Similarly, when we surveyed global sales and marketing leaders across a variety of industries, 80% agreed that “ability to execute” is a “very important” competency for today’s salespeople to possess.

From an execution standpoint, sales is seen to carry a joint responsibility with marketing, as Siobhan, Head of Strategic Marketing for a UK University put it: “selling the whole scope of what the organisation has to offer”. This view was expanded by other respondents who see that sales has a joint responsibility in creating awareness of the offer and its difference from competitors – setting the offer in the context of an individual customer being the challenge for sales.

2: Ability to “connect the dots” from customer needs to company solutions

By definition, here “connecting the dots” means having a solid understanding of what problems your customers are facing and what their needs are, and being able to translate that into how your solution can uniquely solve their problem – 88% of our survey respondents agreed that this is a “very important” competency for sales professionals to develop.

Vendors are adding to the complexity of an already complex purchase, rather than helping it along. This suggests that today’s buyers are demanding a different experience, which means the sales experience has to change to meet these demands.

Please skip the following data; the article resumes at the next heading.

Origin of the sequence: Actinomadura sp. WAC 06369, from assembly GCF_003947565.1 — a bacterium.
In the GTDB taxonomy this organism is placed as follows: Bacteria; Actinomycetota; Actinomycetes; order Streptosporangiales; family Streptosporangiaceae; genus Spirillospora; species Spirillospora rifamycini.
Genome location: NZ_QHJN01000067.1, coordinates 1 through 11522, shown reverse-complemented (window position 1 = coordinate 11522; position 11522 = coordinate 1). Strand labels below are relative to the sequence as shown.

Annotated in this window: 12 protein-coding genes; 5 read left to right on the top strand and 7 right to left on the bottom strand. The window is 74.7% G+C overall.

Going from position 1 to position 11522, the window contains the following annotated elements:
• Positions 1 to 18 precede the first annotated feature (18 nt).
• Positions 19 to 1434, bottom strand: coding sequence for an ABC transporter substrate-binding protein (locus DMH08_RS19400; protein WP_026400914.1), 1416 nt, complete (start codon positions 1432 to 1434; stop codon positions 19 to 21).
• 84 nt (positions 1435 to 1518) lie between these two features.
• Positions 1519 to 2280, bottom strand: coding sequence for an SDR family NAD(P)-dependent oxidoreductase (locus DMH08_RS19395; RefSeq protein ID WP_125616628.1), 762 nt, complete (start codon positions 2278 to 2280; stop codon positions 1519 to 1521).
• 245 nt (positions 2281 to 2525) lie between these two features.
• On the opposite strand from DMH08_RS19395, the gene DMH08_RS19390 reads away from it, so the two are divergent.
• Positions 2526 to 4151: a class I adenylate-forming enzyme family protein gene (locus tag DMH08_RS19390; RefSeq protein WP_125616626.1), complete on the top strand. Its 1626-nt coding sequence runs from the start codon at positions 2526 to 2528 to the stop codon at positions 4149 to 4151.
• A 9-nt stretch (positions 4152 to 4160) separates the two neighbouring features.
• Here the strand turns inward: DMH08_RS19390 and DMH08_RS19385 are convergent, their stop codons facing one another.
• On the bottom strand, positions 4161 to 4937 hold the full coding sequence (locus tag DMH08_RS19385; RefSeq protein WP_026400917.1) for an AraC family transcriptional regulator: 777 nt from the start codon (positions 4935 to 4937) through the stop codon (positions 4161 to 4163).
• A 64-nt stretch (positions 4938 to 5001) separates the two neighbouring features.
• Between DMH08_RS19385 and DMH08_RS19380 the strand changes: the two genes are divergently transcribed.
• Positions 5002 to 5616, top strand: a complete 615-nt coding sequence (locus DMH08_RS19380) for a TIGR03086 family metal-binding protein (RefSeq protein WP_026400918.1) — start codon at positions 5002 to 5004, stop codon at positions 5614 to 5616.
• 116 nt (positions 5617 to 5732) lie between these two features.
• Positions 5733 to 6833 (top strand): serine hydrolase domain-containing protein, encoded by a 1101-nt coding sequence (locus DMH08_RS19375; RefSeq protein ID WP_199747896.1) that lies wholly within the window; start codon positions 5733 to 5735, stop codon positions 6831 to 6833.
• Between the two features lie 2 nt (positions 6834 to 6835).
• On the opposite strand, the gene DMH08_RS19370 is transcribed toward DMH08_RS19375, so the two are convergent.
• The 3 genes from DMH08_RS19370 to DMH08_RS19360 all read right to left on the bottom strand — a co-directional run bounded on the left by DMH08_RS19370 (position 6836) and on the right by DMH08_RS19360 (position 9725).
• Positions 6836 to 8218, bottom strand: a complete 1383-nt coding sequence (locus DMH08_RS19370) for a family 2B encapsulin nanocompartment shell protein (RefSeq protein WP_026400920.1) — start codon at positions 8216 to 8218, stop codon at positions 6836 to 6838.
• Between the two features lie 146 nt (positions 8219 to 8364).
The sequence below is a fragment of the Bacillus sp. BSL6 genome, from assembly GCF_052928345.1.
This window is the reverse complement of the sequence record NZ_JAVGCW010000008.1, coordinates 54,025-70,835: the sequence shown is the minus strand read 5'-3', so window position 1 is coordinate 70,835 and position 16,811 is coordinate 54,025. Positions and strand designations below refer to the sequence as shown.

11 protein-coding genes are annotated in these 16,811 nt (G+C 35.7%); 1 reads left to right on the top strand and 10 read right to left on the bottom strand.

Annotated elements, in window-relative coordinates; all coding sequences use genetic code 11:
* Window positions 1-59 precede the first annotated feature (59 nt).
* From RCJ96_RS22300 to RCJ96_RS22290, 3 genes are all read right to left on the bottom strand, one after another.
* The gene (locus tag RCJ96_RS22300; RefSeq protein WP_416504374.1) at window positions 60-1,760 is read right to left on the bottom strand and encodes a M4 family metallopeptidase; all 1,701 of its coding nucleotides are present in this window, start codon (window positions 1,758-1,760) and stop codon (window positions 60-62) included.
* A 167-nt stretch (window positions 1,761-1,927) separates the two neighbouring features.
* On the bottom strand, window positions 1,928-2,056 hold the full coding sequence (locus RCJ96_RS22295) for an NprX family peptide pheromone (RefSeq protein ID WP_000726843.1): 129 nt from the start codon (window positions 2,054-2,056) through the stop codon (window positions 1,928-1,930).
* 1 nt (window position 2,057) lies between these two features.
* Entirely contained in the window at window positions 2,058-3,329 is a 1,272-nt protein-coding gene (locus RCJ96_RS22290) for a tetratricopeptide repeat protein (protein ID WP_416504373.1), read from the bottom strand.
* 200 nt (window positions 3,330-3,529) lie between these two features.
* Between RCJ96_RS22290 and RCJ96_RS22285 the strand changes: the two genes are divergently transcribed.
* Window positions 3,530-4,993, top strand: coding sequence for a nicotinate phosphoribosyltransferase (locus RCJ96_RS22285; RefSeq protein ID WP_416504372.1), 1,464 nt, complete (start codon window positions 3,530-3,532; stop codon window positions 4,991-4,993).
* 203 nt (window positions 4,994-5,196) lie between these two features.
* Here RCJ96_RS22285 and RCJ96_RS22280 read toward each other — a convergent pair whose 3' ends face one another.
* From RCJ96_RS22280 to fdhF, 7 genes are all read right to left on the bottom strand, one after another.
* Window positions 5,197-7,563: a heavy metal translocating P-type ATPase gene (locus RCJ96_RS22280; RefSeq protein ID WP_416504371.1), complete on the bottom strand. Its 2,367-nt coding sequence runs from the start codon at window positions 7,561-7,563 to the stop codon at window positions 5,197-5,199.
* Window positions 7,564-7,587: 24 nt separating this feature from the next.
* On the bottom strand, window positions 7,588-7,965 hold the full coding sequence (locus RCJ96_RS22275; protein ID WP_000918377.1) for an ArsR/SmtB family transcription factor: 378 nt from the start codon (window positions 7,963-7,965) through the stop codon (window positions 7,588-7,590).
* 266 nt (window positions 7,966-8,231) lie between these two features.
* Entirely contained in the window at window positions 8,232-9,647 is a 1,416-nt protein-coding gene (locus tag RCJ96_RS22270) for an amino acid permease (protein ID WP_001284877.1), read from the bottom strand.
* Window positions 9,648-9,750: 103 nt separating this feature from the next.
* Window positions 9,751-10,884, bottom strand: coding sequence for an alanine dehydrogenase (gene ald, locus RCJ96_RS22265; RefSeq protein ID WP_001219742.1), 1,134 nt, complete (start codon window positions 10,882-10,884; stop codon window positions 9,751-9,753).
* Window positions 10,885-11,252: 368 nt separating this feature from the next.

As a salesperson, this means becoming an expert in several distinct areas: your industry, your product/solution, your competition, and your customer. As James, a Regional Sales Manager at a mid-size Manufacturing Company put it, our sales team needs to display a balance of “technical training, competitor knowledge, application knowledge and, most importantly, good intuition on when to deploy that knowledge.”

Connecting the dots involves a mix of entrepreneurial and imaginative flair and this is achieved using a facilitative style early in the sales interaction, as David who worked in vehicle technology solutions explained: “I’ll have flipchart at the front of the room, and I want [my customer] to tell me everything they want, everything they’ve seen in the past, anything they like. All the things they’ve perhaps moaned about behind the scenes, I want to know all of that, all the bits they really like and then basically from that, I will get them to draw it all together – we’ll get the whole thing connected.”

A 2019 B2B buyers survey showed that a prerequisite for “connecting the dots” is being able to demonstrate knowledge of buyers and their needs. 97% of respondents agreed that it is important for sales reps to demonstrate a stronger knowledge of their needs and 95% said that sales teams need to have more insights about their company and needs. This level of understanding can be one thing that sets winning vendors apart from the others, and essential if a salesperson is to even begin to “connect the dots”.